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Truckers heading in all different directions of the country Monday ended up stranded in Cheektowaga.

“We are stuck,” said Martin Parker, of Columbus, Ohio, one of dozens of tractor-trailer drivers who pulled off the Thruway and parked at Jim’s Truck Plaza on Walden Avenue after Gov. Andrew M. Cuomo closed a large portion of Interstate 90 to commercial traffic.

Parker didn’t even need Cuomo’s executive order to get off the road.

On his way from Syracuse to Buffalo, a strong gust of wind nearly blew his trailer into another vehicle.

“I almost got blew into a car that was beside me. When that happened to me, I had enough,” he said. “I was empty. That’s why it got me. I was coming here to get my load and go on to Chicago.”

Parker wasn’t even able to get his tractor-trailer loaded.

Instead, he found himself in Jim’s restaurant with a plate of chicken wings and some french fries, chatting with a group of other truck drivers.

Roger Ritchie, of Greenville, S. C., who was on his way to Toronto, also decided to pull over due to the high winds and nasty conditions.

“It’s a rollover looking for a place to happen,” said Ritchie. “I’ll see what it looks like tomorrow.”

Bob Bearfield, of Erie, Pa., almost made it home from Toronto, where he delivered plumbing supplies earlier, but the driving ban forced him off the road at about 5:30 p.m.

“I’m usually home every night, and this is my first day back on after being off for weeks on vacation,” he said.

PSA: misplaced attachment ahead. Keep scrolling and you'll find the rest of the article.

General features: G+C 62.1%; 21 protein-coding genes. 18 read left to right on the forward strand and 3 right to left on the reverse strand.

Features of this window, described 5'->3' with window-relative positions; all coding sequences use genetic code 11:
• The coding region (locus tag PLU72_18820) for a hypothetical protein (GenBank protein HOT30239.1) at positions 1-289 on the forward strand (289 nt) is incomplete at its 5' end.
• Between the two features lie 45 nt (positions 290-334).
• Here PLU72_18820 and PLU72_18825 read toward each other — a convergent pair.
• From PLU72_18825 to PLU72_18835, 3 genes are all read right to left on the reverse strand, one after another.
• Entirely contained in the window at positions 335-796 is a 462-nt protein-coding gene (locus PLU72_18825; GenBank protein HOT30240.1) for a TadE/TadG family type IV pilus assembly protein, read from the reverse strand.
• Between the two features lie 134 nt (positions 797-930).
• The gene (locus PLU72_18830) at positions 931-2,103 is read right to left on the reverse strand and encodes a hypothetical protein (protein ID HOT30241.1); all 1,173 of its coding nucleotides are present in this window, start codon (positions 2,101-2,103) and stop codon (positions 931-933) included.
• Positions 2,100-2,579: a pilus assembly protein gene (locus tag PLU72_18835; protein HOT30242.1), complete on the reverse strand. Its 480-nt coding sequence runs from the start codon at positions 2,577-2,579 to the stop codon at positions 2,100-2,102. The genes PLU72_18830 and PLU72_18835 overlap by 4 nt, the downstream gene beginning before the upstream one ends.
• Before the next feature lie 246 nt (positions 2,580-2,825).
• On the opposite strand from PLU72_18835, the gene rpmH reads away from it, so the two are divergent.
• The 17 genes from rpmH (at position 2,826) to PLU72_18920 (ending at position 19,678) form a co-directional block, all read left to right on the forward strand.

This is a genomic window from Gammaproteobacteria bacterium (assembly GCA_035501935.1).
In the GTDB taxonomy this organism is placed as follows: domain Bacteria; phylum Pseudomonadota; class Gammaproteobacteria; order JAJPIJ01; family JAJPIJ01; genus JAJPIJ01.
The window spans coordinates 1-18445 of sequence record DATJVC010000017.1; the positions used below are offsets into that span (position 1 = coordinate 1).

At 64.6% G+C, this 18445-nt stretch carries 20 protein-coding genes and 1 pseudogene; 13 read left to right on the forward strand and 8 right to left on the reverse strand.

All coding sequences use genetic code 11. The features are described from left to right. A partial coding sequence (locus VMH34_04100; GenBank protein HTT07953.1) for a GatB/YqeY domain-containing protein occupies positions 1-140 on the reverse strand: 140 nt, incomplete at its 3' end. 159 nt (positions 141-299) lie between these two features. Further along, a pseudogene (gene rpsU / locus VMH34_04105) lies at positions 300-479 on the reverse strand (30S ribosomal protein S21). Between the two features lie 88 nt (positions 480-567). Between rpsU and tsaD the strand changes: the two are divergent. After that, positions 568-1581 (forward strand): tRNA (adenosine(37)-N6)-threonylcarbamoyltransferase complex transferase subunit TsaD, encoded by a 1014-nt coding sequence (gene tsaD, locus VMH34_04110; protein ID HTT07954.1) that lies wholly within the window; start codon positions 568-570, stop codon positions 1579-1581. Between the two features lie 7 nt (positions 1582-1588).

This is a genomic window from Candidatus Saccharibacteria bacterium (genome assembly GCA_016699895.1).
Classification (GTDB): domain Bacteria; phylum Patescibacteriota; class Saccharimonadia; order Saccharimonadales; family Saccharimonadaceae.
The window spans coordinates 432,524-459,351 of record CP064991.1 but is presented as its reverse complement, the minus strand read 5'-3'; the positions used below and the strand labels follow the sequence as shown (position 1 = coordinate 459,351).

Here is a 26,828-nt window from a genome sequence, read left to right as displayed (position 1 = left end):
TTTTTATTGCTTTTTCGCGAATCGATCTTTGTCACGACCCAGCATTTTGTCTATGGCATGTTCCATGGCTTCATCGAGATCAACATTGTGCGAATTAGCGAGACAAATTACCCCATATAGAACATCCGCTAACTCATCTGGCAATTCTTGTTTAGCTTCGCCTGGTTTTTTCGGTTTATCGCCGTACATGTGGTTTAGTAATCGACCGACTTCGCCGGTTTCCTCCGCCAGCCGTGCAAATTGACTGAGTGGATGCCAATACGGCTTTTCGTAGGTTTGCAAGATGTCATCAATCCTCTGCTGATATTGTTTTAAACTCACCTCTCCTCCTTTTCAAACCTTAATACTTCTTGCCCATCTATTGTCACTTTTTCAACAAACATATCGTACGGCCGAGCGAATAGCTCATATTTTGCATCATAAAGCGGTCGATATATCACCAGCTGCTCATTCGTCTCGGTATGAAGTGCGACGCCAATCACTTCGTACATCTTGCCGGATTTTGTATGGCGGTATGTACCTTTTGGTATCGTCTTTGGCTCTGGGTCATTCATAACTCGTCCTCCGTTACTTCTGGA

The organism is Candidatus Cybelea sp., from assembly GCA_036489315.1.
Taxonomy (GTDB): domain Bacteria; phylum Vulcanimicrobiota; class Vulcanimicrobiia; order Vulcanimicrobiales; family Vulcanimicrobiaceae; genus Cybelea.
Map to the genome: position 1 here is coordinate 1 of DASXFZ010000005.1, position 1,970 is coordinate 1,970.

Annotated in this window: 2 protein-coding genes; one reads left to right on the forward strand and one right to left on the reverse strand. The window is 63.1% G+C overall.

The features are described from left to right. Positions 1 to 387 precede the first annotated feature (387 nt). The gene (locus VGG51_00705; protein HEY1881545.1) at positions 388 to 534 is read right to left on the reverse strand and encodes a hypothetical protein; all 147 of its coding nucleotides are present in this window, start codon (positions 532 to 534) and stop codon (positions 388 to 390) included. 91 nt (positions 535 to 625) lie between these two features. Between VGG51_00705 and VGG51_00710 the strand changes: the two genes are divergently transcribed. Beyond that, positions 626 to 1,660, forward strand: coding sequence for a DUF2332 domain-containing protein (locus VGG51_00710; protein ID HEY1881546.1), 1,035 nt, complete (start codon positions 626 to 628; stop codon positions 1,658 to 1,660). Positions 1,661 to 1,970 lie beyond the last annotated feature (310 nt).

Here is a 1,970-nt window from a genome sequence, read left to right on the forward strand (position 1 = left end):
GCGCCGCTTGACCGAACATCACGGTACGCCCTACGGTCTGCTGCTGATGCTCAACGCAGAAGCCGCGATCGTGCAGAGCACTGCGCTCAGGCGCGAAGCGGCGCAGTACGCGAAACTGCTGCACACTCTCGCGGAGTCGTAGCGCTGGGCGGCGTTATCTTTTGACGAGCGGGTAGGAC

The ban on commercial traffic took effect at 3 p.m. between the Lackawanna toll booths and the Ripley exit in Chautauqua County.

But none of the drivers complained about it, and some said they were grateful they didn’t have to be driving in these conditions.

“The smart thing they’re doing is shutting the Thruway down so then can get it cleaned off,” said Bearfield. Hundreds of trucks and cars were stranded overnight on the Thruway during a lake-effect storm in December 2010.

“This is very new to me. All I do is down South,” said Curts Bradley of Atlanta. “This is not my weather.”

He drove from San Antonio to deliver generators to a site in Lockport, then picked up a load of pipes, before arriving in Cheektowaga Sunday night.

He tried Monday morning to leave for his next stop in Houston, Texas, but had to turn back around.

“I probably won’t get there now until Thursday or Friday, if everything works out,” he said.

email: jtokasz@buffnews.com